State Representative Andrew Brenner (R-Powell) talked to the Olentangy Advocacy Committee Monday evening about a new formula he is proposing in the Ohio House for funding school districts.
“To me the most important thing is education,” Brenner said.
Brenner told the group that the only time funding of schools comes up is when it’s a budget year.
“Every time we have a discussion about school funding it’s during the budget process which we are just about to begin,” he said. “We have never had a long-run discussion of school funding outside of the budget process.”
Ohio’s budgets are done every two years.
Brenner said he wants to change the formula of how Ohio funds its schools. He said he had been talking with other states about how their schools are funded. He said he took some ideas from Indiana.
“I’m not going to take the money from local governments. I think the money should be taken from the state level and redistributed back out,” he said. “I’m taking the exact same amount of money that we’re currently spending, but just changing the way the formula is funding it and how the funds flow back into the district.”
Brenner said under the current formula school districts pass local levies, but then the amount of funds returned to the district from the state is capped. Districts only get a fraction of their total money back with extra tax revenue being redistributed to other districts.
“This is why I’ve got a problem with the way the current school funding system is set up,” he said. “Now if you had the money follow the student on an equal basis back to a local district you wouldn’t have to worry about passing a local levy because the money would be there.”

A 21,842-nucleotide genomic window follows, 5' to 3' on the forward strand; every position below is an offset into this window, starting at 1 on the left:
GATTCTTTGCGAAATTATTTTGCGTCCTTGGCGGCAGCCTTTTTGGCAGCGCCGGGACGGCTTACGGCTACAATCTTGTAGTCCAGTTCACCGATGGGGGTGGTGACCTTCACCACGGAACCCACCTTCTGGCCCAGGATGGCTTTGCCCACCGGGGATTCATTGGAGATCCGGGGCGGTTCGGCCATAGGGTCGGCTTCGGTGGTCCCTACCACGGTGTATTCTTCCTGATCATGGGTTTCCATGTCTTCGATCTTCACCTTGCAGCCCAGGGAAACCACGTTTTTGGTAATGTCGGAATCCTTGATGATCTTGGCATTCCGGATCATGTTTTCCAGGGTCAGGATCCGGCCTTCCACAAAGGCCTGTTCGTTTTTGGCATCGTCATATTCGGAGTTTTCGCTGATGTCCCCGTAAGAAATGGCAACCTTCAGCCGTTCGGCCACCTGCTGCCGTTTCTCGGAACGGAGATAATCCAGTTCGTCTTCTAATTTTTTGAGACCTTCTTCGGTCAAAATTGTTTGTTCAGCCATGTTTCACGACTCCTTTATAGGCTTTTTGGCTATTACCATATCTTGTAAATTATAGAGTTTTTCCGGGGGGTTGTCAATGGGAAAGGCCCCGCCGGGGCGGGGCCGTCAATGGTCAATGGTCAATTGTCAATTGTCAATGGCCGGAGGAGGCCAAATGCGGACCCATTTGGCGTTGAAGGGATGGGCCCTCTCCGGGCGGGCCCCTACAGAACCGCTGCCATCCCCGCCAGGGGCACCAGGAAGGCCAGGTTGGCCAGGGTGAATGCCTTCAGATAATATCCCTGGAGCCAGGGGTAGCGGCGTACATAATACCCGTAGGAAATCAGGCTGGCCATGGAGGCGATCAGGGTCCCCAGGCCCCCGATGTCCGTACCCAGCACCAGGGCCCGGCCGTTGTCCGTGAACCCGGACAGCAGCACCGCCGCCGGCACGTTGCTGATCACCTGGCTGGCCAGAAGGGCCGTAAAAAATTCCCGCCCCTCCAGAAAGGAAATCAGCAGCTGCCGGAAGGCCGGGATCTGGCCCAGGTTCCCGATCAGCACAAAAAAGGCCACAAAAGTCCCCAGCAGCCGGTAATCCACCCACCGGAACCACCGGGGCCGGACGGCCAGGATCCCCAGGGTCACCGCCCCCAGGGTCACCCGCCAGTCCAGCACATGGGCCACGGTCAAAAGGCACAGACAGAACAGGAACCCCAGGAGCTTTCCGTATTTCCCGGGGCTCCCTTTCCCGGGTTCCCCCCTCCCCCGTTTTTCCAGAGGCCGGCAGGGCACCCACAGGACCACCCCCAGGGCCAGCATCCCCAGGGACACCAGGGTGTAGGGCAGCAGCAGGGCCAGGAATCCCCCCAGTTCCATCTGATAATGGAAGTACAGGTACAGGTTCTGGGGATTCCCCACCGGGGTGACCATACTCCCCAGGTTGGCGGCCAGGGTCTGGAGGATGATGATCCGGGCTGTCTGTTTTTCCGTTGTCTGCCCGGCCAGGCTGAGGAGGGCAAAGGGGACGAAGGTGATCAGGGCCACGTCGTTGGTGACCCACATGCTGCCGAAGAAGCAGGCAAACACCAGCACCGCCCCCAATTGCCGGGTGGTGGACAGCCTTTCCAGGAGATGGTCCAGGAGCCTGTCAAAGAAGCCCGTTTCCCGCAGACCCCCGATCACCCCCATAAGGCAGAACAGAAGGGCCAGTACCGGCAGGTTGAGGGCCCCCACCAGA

Brenner said under his proposal school districts would be funded through a flat property tax.
“My proposal, in order to keep it the same, is 38.6 mills for all school districts,” Brenner said. “Every school district would be taxed at the exact same rate regardless of where the district is in the State of Ohio.”
Brenner said based on his initial analysis, Olentangy would see a tax cut of $30 million a year, or 18.5 percent reduction, in property taxes but the district would receive an increase in funding of about $25 million. He said his formula would benefit Olentangy and Delaware City. Buckeye Valley would stay about neutral while Big Walnut Schools might see a decrease in funding.
“This only is going to work if the voters buy into it,” Brenner said. “To get everyone on board to do this, it’s going to take a lot of time and effort.”
D. Anthony Botkin may be reached at 740-413-0902 or on Twitter @dabotkin.
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